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Best options to extend BB to garden office?

maby66

Member
I've had a garden office built which I'm now having fitted out with power and so on.

As part of that, I'm having a trench dug for an armoured cable to the room from the mains power distribution board in the garage, which is around 40/50 metres away.

The electricians are going to supply and fit all the power elements (grounding spike, fuse board, trunking in the office etc) but asked if I wanted to lay a network cable at the same time - presumably an RJ45 or similar.

My question is am I better off trying to support a wired extension to a small switch or wireless access point in the garden room or try to extend WiFi to the garden via directed or unidirectional antennas/extenders?

If I got the wired route then I need to connect the network cable they lay to <something> at either end - my router is on the first floor next to the main BT socket so need to bridge that gap firstly.

I already use powerline adaptors to a small powered switch on the groundfloor which supports my xbox/tv etc in the living room.

Usage in the garden room will be for xbox/tv/internet access. Ideally I don't want to spend a huge amount if I can avoid unnecessary expense - its for light home use not corporate grade!

Thanks in advance.
 

mushii

Distinguished Member
Ask your sparks to run a separate 25mm plastic conduit (with welded joints), from house to garden room, with at least 6" separation from your armoured cable, in the same trench. Once laid, you can suck a puller string through, using a vacuum cleaner and polythene bag. Use the string to draw a puller wire, which can then be used to draw some cat6 (lubricated with washing up liquid). Ask the sparks to try and avoid too many right angle bends if possible (makes pulling easier). It will be far cheaper than a wifi link (especially if you have a trench in place) and will allow you to pull multiple cables if necessary, or replace them if they fail. The trench should initially be backfilled with sand (beneath and above the conduit to protect it) and a layer of tracer tape / mesh before backfilling with soil.
At the house you may need to work a cable route from your router to the garage. In the garden room, terminate with a punch down block and connect to a small switch via a patch cable. You maybe able to plug a cheap access point into the switch to provide local wifi if necessary.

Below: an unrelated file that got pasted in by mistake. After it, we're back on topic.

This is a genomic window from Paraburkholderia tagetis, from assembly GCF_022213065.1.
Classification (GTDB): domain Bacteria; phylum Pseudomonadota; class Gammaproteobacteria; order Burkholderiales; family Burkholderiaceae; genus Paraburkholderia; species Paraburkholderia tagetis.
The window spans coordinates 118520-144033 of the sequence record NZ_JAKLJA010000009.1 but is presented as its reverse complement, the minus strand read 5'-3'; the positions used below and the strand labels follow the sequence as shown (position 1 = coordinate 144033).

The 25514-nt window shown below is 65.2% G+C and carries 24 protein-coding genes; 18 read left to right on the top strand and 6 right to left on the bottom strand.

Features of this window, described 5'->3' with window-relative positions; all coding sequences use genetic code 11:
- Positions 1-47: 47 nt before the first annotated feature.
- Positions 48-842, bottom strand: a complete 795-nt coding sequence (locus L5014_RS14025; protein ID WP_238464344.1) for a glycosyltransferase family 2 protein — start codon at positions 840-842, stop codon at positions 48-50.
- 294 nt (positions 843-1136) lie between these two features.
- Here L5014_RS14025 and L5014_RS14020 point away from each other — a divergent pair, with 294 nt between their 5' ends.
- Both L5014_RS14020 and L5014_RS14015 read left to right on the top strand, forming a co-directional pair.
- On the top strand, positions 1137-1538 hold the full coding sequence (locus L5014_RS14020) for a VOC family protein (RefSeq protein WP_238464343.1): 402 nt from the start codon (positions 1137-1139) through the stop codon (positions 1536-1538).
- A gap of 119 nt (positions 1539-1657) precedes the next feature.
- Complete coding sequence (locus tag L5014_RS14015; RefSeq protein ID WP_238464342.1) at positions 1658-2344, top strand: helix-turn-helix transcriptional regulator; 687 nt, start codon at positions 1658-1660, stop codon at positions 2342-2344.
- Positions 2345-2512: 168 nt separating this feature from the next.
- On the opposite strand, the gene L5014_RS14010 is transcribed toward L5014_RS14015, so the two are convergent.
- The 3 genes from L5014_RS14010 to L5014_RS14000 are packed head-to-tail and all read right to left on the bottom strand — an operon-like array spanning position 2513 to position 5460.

rs6mra

Active Member
Wired wired wired wherever and whenever you can.
I have done the same and ran 4 cat6 (although cat5e would do the job) in a 25mm conduit from the 24 port switch in the house to the office. Two are hooked up to PCs, 1 is used for the phone and the 4th to a TV. I have since found out there is conduit grade Cat x cable but mine 4 years on works fine
 

mushii

Distinguished Member
Duct grade Cat6 is expensive and hard to bend or terminate. Running in a sealed conduit allows you to re-draw a new cable if it (or they) fail. I totally agree with @rs6mra. I have had Cat5e in the ground for 10 years and its still running (although becoming a little brittle now).

PS Draw a pair of cables, rather than one. A spare is invaluable.
 
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noiseboy72

Distinguished Member
Agreed, go wired! Ordinary Cat 6 will survive quite well in conduit - mine has been in 16 years now and is still going strong. Put in a pull chord so you can replace it just in case.

One thing that concerned me was your sparkies putting in a ground spike. Unless your house already has local earth electrodes and a TT supply, you probably don't want or need the spike - and it could be a safety / fire issue in the event of a fault. Without getting into the technicalities, in newer properties your earth is probably derived from the neutral supply to your house. If you add another ground into the earth path, in the event of a neutral fault elsewhere in the system, all the power for your street could end up going along your supply cable and to your new earth. That would be a bad thing and the current could melt things and cause a fire. Older houses have a seperate earth connection back to the sub station, but the danger remains if that earth was to fail, as your new earth spike would again become the earth for everything after the fault.

Your sparkies will need to check with the supply company what type of supply you have. You would only need or want an earthing spike if you have a TT supply. More info here: Earthing Types - DIYWiki
 

maby66

Member
Thanks for all the answers/responses. I'll be having a chat with the sparks and get some pricing.
 

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